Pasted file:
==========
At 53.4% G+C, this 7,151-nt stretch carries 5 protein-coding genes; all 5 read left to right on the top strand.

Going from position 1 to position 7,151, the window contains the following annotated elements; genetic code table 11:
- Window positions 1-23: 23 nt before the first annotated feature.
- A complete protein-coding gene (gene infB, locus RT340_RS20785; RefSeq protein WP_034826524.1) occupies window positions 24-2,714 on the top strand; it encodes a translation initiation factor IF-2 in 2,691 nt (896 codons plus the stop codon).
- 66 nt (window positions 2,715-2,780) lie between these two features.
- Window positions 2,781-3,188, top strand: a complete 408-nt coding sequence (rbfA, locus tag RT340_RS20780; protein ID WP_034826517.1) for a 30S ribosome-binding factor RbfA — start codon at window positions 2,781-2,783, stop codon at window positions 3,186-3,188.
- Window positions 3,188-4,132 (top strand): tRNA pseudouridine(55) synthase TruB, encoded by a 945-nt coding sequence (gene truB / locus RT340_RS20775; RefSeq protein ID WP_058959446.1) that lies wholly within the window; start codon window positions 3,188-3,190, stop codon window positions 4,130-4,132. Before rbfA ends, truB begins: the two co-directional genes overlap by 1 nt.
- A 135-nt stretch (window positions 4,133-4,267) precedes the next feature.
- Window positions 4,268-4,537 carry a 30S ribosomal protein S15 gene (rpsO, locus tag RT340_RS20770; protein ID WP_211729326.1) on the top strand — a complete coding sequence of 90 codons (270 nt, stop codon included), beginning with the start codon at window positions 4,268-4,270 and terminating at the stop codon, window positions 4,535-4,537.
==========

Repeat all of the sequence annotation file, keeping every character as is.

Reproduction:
At 53.4% G+C, this 7,151-nt stretch carries 5 protein-coding genes; all 5 read left to right on the top strand.

Going from position 1 to position 7,151, the window contains the following annotated elements; genetic code table 11:
- Window positions 1-23: 23 nt before the first annotated feature.
- A complete protein-coding gene (gene infB, locus RT340_RS20785; RefSeq protein WP_034826524.1) occupies window positions 24-2,714 on the top strand; it encodes a translation initiation factor IF-2 in 2,691 nt (896 codons plus the stop codon).
- 66 nt (window positions 2,715-2,780) lie between these two features.
- Window positions 2,781-3,188, top strand: a complete 408-nt coding sequence (rbfA, locus tag RT340_RS20780; protein ID WP_034826517.1) for a 30S ribosome-binding factor RbfA — start codon at window positions 2,781-2,783, stop codon at window positions 3,186-3,188.
- Window positions 3,188-4,132 (top strand): tRNA pseudouridine(55) synthase TruB, encoded by a 945-nt coding sequence (gene truB / locus RT340_RS20775; RefSeq protein ID WP_058959446.1) that lies wholly within the window; start codon window positions 3,188-3,190, stop codon window positions 4,130-4,132. Before rbfA ends, truB begins: the two co-directional genes overlap by 1 nt.
- A 135-nt stretch (window positions 4,133-4,267) precedes the next feature.
- Window positions 4,268-4,537 carry a 30S ribosomal protein S15 gene (rpsO, locus tag RT340_RS20770; protein ID WP_211729326.1) on the top strand — a complete coding sequence of 90 codons (270 nt, stop codon included), beginning with the start codon at window positions 4,268-4,270 and terminating at the stop codon, window positions 4,535-4,537.